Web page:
Justice Scalia recently made headlines by taking a cheap shot at the ranks of federal district court judges.
Supreme Court Justice Antonin Scalia says the quality of federal judges has suffered because there are too many of them. Testifying before a Senate committee Wednesday, Scalia blamed Congress for making federal crimes out of too many routine drug cases. In turn, that created a need for more judges.
“Federal judges ain’t what they used to be,” he said during a rare appearance before the Senate Judiciary Committee. The federal judiciary should be an elite group, said Scalia, who has served on the high court for 25 years. “It’s not as elite as it used to be,” he said.
He was responding to a question about what he sees as the greatest threat to the independence of judges.
For what it’s worth, I go half way with Justice Scalia on this. There are too many federal drug prosecutions, but, from my perspective, the quality of the federal district court bench is still excellent – especially the judges I appear in front of (and who may be (but probably aren’t) reading this).
One danger of having too many cases is that it gets hard to look at each case with fresh eyes.
Sentence too many folks on drug crimes, and every person convicted of drug dealing starts to look the same. It’s a rare, and good, judge who can treat the 500th drug defendant as an individual in the same way that she did with the first.
Once a judge does, say, 100 sentencing hearings, she can be forgiven, perhaps, for not focusing on the details of each one.
This kind of volume leads to the regrettable sloppiness in the Seventh Circuit’s opinion in United States v. Hassebrock.
Mr. Hassebrock earned substantial income from an oil business in 2004. Among other income, he received a taxable settlement of $2.5 million. He neglected, however, to file income tax returns. He was indicted, and, at trial, convicted, of tax evasion and willfully failing to file a tax return.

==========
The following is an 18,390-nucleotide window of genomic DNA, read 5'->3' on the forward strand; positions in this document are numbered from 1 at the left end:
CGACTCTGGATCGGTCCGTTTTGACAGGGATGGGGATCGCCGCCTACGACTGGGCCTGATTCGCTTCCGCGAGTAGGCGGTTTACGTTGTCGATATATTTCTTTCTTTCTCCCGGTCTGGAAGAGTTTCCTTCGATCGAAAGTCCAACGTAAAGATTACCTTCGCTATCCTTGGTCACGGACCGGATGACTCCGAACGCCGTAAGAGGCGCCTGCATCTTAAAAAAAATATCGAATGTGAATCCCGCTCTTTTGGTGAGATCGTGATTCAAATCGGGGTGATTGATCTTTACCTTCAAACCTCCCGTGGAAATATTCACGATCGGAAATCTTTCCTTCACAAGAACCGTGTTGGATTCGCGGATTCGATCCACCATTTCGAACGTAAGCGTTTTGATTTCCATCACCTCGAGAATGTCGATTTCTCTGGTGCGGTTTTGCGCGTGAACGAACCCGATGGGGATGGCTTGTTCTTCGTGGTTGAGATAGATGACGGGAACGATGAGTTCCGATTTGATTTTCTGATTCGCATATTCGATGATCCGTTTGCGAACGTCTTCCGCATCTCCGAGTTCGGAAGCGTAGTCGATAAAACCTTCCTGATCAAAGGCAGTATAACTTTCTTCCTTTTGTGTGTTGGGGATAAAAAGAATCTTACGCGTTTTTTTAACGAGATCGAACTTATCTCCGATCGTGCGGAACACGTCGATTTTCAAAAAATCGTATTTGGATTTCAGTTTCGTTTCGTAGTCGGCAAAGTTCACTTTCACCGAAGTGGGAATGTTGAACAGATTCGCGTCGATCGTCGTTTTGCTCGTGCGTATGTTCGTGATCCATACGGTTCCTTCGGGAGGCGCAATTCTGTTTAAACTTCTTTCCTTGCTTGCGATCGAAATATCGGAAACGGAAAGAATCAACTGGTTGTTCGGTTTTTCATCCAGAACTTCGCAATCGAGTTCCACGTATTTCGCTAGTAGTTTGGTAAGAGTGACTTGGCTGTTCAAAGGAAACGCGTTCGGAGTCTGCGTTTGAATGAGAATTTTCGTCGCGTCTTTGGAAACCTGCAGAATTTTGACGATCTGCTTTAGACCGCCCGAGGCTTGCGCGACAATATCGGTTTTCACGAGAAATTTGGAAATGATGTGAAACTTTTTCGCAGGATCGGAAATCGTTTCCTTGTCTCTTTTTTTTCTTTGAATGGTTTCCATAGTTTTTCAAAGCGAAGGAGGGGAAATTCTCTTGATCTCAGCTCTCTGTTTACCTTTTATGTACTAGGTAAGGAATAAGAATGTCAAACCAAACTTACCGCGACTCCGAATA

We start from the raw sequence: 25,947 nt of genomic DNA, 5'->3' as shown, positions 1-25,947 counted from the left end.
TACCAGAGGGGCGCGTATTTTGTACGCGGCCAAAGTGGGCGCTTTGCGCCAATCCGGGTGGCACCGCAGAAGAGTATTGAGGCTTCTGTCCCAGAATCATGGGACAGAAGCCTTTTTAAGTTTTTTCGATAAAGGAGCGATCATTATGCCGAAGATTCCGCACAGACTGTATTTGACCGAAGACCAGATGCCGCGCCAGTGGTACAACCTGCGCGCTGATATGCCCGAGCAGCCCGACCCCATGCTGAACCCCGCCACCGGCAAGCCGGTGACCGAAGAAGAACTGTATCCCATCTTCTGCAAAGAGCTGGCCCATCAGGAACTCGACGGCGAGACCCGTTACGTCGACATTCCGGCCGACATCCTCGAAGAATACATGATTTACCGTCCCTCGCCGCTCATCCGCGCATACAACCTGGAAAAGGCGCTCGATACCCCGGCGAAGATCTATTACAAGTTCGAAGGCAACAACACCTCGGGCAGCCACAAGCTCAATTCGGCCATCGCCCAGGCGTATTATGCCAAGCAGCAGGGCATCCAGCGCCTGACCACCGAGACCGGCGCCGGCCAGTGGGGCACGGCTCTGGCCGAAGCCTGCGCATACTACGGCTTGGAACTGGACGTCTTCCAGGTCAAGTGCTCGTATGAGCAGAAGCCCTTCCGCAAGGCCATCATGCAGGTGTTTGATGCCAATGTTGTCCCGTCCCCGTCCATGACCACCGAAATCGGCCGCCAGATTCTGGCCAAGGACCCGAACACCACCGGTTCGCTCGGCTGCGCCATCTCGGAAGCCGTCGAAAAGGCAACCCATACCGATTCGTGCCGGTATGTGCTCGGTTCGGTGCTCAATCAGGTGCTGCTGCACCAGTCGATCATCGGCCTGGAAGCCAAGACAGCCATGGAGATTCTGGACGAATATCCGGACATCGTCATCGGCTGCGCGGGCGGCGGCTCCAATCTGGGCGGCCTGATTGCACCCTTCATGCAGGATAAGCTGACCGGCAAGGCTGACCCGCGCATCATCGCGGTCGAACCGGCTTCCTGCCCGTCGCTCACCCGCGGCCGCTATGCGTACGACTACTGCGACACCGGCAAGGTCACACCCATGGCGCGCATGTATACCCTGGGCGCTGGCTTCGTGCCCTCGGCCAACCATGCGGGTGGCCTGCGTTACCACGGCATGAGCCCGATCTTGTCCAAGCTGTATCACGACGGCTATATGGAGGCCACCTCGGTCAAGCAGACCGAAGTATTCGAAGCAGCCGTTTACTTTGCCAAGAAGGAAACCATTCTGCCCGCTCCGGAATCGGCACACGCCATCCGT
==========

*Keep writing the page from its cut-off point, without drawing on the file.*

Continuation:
Tax evasion and failure to file a tax return are odd offenses. While most federal crimes appear in Title 18 of the United States Code, tax offenses are codified in Title 26. Tax evasion is a violation of 26 U.S.C. § 7201 and willful failure to file a tax return is a violation of section 7203.
The difference in which title is the source of the crime changes things in small and subtle ways at sentencing.
In Mr. Hassebrock’s case, it changed whether the sentencing court had the power to order Mr. Hassebrock to pay restitution.
To back up, a court can order, as a part of a sentence, a person to pay funds to make his victims whole as restitution. If a person defrauded money, he can be ordered to pay the amount defrauded. If he shot someone, he can be ordered to pay the costs of medical bills, lost wages, and therapy to recover from the injury.
The general restitution statutes, 18 U.S.C. §§ 3663 and 3663A, apply to violations of crimes that appear in Title 18 and drug crimes in Title 21. They do not apply to offenses in Title 26 – that is, they don’t apply to tax evasion.
Judges imposing sentence really want to impose restitution. As a practical matter, it makes collecting the taxes that were evaded monumentally easier for the government.
Yet restitution in tax cases is only available in two ways. First, if the person charged with a tax offense pleads guilty, as a condition of a plea agreement he can agree (or be forced to agree) to pay restitution as a part of his sentence. This is authorized by 18 U.S.C. § 3663(a)(3).
Second, if the district court orders that the person be on supervised release, the court can make restitution a condition of that supervised release.
Importantly, a district court cannot make restitution a part of a sentence in federal court.
Given that this blog only addresses cases and issues where the defendant wins, you will not be shocked to learn that the district court in Mr. Hassebrock imposed a restitution order as a part of his sentence.
The government tried to let the sentencing court know it couldn’t do it, but the judge, ignoring the government’s statement that the court could only impose restitution as a condition of Mr. Hassebrock’s post-prison supervised release, imposed restitution as a part of the sentence.
The court directed Mr. Hassebrock to start paying the restitution immediately – while he was serving his 36 month sentence. However, the court doesn’t have the power to order him to pay restitution until his prison sentence is over and he is being supervised by the United States Probation Office.
Mr. Hassebrock, to his credit, has apparently starting paying his restitution from prison.
His case was remanded for a new restitution order that starts once he is out of prison.